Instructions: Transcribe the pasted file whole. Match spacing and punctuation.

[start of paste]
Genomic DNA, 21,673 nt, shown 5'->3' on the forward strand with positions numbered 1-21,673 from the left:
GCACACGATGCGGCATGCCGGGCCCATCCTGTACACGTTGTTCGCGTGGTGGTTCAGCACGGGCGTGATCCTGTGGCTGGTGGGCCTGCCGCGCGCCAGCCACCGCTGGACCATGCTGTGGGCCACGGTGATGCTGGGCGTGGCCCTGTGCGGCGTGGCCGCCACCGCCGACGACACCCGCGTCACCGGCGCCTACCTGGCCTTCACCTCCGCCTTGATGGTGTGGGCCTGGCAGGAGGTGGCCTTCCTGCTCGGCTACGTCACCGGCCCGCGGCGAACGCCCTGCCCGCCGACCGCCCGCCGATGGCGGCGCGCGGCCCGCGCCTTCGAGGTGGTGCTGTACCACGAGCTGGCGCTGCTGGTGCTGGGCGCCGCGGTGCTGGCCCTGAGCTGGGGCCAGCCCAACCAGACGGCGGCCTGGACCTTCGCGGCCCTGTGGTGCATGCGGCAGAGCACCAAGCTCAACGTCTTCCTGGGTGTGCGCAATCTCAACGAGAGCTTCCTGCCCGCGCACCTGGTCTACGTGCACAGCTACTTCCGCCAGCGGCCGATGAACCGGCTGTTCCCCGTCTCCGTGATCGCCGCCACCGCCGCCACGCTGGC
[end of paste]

Genomic DNA, 21,673 nt, shown 5'->3' on the forward strand with positions numbered 1-21,673 from the left:
GCACACGATGCGGCATGCCGGGCCCATCCTGTACACGTTGTTCGCGTGGTGGTTCAGCACGGGCGTGATCCTGTGGCTGGTGGGCCTGCCGCGCGCCAGCCACCGCTGGACCATGCTGTGGGCCACGGTGATGCTGGGCGTGGCCCTGTGCGGCGTGGCCGCCACCGCCGACGACACCCGCGTCACCGGCGCCTACCTGGCCTTCACCTCCGCCTTGATGGTGTGGGCCTGGCAGGAGGTGGCCTTCCTGCTCGGCTACGTCACCGGCCCGCGGCGAACGCCCTGCCCGCCGACCGCCCGCCGATGGCGGCGCGCGGCCCGCGCCTTCGAGGTGGTGCTGTACCACGAGCTGGCGCTGCTGGTGCTGGGCGCCGCGGTGCTGGCCCTGAGCTGGGGCCAGCCCAACCAGACGGCGGCCTGGACCTTCGCGGCCCTGTGGTGCATGCGGCAGAGCACCAAGCTCAACGTCTTCCTGGGTGTGCGCAATCTCAACGAGAGCTTCCTGCCCGCGCACCTGGTCTACGTGCACAGCTACTTCCGCCAGCGGCCGATGAACCGGCTGTTCCCCGTCTCCGTGATCGCCGCCACCGCCGCCACGCTGGC